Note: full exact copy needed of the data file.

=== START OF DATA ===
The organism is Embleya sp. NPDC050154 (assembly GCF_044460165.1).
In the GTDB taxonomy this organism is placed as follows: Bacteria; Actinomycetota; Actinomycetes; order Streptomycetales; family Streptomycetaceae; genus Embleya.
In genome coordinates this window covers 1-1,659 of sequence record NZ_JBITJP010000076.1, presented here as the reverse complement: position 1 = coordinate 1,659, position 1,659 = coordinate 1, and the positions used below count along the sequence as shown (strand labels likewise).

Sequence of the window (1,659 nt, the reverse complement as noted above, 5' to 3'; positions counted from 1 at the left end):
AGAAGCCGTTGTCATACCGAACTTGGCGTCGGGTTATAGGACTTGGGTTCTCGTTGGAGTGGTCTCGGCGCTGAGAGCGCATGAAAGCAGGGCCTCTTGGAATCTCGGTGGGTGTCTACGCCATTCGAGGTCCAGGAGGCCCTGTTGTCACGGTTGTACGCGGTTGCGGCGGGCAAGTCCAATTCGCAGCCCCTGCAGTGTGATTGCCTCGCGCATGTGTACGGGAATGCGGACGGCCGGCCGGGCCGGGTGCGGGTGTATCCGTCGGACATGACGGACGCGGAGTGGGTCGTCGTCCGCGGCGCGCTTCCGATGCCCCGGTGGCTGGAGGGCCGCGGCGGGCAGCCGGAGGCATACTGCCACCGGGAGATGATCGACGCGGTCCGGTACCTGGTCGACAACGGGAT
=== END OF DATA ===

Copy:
The organism is Embleya sp. NPDC050154 (assembly GCF_044460165.1).
In the GTDB taxonomy this organism is placed as follows: Bacteria; Actinomycetota; Actinomycetes; order Streptomycetales; family Streptomycetaceae; genus Embleya.
In genome coordinates this window covers 1-1,659 of sequence record NZ_JBITJP010000076.1, presented here as the reverse complement: position 1 = coordinate 1,659, position 1,659 = coordinate 1, and the positions used below count along the sequence as shown (strand labels likewise).

Sequence of the window (1,659 nt, the reverse complement as noted above, 5' to 3'; positions counted from 1 at the left end):
AGAAGCCGTTGTCATACCGAACTTGGCGTCGGGTTATAGGACTTGGGTTCTCGTTGGAGTGGTCTCGGCGCTGAGAGCGCATGAAAGCAGGGCCTCTTGGAATCTCGGTGGGTGTCTACGCCATTCGAGGTCCAGGAGGCCCTGTTGTCACGGTTGTACGCGGTTGCGGCGGGCAAGTCCAATTCGCAGCCCCTGCAGTGTGATTGCCTCGCGCATGTGTACGGGAATGCGGACGGCCGGCCGGGCCGGGTGCGGGTGTATCCGTCGGACATGACGGACGCGGAGTGGGTCGTCGTCCGCGGCGCGCTTCCGATGCCCCGGTGGCTGGAGGGCCGCGGCGGGCAGCCGGAGGCATACTGCCACCGGGAGATGATCGACGCGGTCCGGTACCTGGTCGACAACGGGAT